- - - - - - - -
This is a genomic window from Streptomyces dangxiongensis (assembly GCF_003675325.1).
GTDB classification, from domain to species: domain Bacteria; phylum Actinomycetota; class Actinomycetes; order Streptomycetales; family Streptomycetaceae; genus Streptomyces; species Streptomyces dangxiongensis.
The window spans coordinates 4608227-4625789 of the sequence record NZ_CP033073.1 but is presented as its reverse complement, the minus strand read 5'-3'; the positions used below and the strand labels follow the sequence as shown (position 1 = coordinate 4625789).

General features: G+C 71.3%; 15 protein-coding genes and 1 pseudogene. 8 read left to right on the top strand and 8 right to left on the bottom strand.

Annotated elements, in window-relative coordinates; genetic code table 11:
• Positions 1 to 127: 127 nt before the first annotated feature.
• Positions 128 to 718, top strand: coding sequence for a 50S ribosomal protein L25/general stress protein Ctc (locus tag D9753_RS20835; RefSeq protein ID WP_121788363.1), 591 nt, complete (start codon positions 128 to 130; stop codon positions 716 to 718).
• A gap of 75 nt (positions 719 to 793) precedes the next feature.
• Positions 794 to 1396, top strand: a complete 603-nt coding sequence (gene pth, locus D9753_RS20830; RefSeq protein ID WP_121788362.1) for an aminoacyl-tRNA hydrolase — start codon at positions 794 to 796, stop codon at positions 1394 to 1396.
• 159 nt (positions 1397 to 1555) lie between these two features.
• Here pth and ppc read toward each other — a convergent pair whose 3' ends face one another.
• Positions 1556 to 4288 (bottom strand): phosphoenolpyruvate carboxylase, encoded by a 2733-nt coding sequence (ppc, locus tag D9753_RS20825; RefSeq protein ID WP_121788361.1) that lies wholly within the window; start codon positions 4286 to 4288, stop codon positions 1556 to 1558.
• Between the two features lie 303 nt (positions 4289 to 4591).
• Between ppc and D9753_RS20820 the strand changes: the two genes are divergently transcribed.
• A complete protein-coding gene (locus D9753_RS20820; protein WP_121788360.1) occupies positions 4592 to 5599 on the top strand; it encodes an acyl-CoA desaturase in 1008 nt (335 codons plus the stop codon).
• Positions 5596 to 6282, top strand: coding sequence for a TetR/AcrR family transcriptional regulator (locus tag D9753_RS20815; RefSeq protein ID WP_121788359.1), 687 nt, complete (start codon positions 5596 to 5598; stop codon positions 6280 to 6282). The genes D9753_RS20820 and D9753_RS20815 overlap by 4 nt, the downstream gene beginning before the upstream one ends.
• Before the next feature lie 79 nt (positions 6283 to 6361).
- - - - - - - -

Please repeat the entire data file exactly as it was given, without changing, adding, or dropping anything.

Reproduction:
This is a genomic window from Streptomyces dangxiongensis (assembly GCF_003675325.1).
GTDB classification, from domain to species: domain Bacteria; phylum Actinomycetota; class Actinomycetes; order Streptomycetales; family Streptomycetaceae; genus Streptomyces; species Streptomyces dangxiongensis.
The window spans coordinates 4608227-4625789 of the sequence record NZ_CP033073.1 but is presented as its reverse complement, the minus strand read 5'-3'; the positions used below and the strand labels follow the sequence as shown (position 1 = coordinate 4625789).

General features: G+C 71.3%; 15 protein-coding genes and 1 pseudogene. 8 read left to right on the top strand and 8 right to left on the bottom strand.

Annotated elements, in window-relative coordinates; genetic code table 11:
• Positions 1 to 127: 127 nt before the first annotated feature.
• Positions 128 to 718, top strand: coding sequence for a 50S ribosomal protein L25/general stress protein Ctc (locus tag D9753_RS20835; RefSeq protein ID WP_121788363.1), 591 nt, complete (start codon positions 128 to 130; stop codon positions 716 to 718).
• A gap of 75 nt (positions 719 to 793) precedes the next feature.
• Positions 794 to 1396, top strand: a complete 603-nt coding sequence (gene pth, locus D9753_RS20830; RefSeq protein ID WP_121788362.1) for an aminoacyl-tRNA hydrolase — start codon at positions 794 to 796, stop codon at positions 1394 to 1396.
• 159 nt (positions 1397 to 1555) lie between these two features.
• Here pth and ppc read toward each other — a convergent pair whose 3' ends face one another.
• Positions 1556 to 4288 (bottom strand): phosphoenolpyruvate carboxylase, encoded by a 2733-nt coding sequence (ppc, locus tag D9753_RS20825; RefSeq protein ID WP_121788361.1) that lies wholly within the window; start codon positions 4286 to 4288, stop codon positions 1556 to 1558.
• Between the two features lie 303 nt (positions 4289 to 4591).
• Between ppc and D9753_RS20820 the strand changes: the two genes are divergently transcribed.
• A complete protein-coding gene (locus D9753_RS20820; protein WP_121788360.1) occupies positions 4592 to 5599 on the top strand; it encodes an acyl-CoA desaturase in 1008 nt (335 codons plus the stop codon).
• Positions 5596 to 6282, top strand: coding sequence for a TetR/AcrR family transcriptional regulator (locus tag D9753_RS20815; RefSeq protein ID WP_121788359.1), 687 nt, complete (start codon positions 5596 to 5598; stop codon positions 6280 to 6282). The genes D9753_RS20820 and D9753_RS20815 overlap by 4 nt, the downstream gene beginning before the upstream one ends.
• Before the next feature lie 79 nt (positions 6283 to 6361).